Archive of films Pickup on South Street / Pickup on South Street
1953, 80 min
Section: Tribute to Samuel Fuller
One day on an overcrowded subway, pickpocket Skip (Richard Widmark) works the attractive Candy, pilfering her wallet from her purse and unwittingly making off with microfilm of a chemical formula that communist spies have designs on. Awarded at the Venice festival, this legendary noir thriller introduced revolutionary generic elements and angered FBI chief J. Edgar Hoover.
Arrogant and self confident, carefree and charming, disturbing and aggressive – such words aptly characterize Richard Widmark’s portrayal of Skip McCoy. One day on an overcrowded subway, pickpocket Skip works the attractive Candy, pilfering her wallet from her purse and unwittingly making off with microfilm of a chemical formula that communist spies have designs on. Unbeknownst to the pickpocket and the hard-bitten young woman, FBI agents have had Candy under surveillance and Skip interferes with their pursuit. Produced by the legendary Darryl F. Zanuck for Fox Studios, the trio of social outcasts in Fuller’s noir thriller is rounded out by a professional stoolie named Moe who’s "gotta live somehow.” This time Fuller squeezed the attractive plot with its rough love story into a rather classically constructed screenplay. But although the script has a fairly standard dramatic feel, the director employed his usual subversive motifs and, once again, angered FBI chief J. Edgar Hoover. Director of photography Joe MacDonald bolstered the vivid atmosphere of disturbing tension, and his sophisticated, high-contrast lighting helped the cult movie win a Silver Lion at Venice in 1953. The roving camera underscores the director’s emphasis on aggressiveness and violence, elements that Fuller could hardly imagine his New York underworld story doing without.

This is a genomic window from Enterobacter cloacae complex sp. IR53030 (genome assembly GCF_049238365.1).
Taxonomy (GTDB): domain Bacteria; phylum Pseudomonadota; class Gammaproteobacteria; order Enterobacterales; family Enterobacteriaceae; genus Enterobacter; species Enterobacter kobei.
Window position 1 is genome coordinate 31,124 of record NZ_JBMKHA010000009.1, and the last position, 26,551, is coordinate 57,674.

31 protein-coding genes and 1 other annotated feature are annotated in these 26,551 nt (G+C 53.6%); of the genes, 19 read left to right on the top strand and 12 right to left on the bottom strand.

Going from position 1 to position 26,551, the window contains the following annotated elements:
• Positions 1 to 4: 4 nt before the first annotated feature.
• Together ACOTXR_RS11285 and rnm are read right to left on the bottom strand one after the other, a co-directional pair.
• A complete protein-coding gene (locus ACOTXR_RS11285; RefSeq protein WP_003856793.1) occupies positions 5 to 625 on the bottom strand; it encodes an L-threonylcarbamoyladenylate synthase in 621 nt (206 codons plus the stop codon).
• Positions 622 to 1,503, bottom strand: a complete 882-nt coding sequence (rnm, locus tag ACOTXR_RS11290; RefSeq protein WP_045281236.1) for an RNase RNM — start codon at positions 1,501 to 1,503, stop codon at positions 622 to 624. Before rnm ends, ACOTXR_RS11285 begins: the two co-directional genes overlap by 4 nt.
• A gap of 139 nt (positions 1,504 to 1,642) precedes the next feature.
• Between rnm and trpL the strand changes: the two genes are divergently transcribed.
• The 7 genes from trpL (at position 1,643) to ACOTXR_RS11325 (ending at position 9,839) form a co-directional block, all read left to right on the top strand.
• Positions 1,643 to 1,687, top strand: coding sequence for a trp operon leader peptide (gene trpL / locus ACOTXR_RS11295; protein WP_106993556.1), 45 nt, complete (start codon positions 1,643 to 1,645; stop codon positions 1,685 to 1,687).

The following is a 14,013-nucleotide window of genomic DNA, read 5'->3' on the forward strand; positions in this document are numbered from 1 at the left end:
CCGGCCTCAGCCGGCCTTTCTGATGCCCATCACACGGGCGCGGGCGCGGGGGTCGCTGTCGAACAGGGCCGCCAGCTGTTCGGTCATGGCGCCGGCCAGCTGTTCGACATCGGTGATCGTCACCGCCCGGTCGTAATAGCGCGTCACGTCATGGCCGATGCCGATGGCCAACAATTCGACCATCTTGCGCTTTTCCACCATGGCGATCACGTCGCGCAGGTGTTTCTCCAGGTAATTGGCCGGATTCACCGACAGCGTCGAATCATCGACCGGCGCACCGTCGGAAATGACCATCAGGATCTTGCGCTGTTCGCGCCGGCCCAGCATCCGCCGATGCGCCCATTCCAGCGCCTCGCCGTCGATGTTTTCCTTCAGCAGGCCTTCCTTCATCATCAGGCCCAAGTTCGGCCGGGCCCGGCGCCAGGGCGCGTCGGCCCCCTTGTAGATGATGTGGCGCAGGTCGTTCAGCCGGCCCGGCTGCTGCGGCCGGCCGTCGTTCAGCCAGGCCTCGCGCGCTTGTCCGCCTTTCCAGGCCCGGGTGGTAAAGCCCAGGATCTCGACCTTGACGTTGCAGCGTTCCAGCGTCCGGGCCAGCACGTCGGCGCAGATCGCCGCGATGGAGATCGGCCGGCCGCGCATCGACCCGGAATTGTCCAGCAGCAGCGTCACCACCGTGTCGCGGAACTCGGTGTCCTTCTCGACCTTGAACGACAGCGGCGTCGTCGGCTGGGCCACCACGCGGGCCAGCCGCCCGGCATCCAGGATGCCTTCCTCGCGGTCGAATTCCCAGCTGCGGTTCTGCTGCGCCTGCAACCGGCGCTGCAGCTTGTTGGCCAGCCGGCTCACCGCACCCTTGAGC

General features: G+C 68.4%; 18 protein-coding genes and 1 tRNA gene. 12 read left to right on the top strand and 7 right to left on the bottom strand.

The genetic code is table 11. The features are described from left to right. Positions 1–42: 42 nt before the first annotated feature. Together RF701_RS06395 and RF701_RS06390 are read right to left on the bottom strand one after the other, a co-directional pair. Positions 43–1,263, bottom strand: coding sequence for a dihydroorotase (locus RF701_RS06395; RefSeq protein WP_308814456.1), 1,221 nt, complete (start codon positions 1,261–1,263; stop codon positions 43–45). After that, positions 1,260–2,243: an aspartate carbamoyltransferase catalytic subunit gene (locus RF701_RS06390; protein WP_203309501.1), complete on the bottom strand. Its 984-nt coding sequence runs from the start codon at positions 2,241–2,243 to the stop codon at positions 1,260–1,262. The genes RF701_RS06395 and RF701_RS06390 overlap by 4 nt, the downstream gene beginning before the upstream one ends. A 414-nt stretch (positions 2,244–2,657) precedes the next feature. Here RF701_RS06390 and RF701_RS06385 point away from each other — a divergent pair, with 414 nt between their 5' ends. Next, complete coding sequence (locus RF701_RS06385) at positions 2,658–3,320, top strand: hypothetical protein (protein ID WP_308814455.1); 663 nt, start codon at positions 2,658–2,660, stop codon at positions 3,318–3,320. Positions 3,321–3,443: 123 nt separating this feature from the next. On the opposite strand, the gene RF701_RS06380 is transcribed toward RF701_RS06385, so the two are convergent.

About the film
Black & white, 35 mm
|Section:||Tribute to Samuel Fuller|
|Dir. of Photography:||Joseph MacDonald|
|Production:||Twentieth Century - Fox|
|Cast:||Richard Widmark, Jean Peters, Thelma Ritter, Murvyn Vye, Richard Kiley, Willis Bouchey|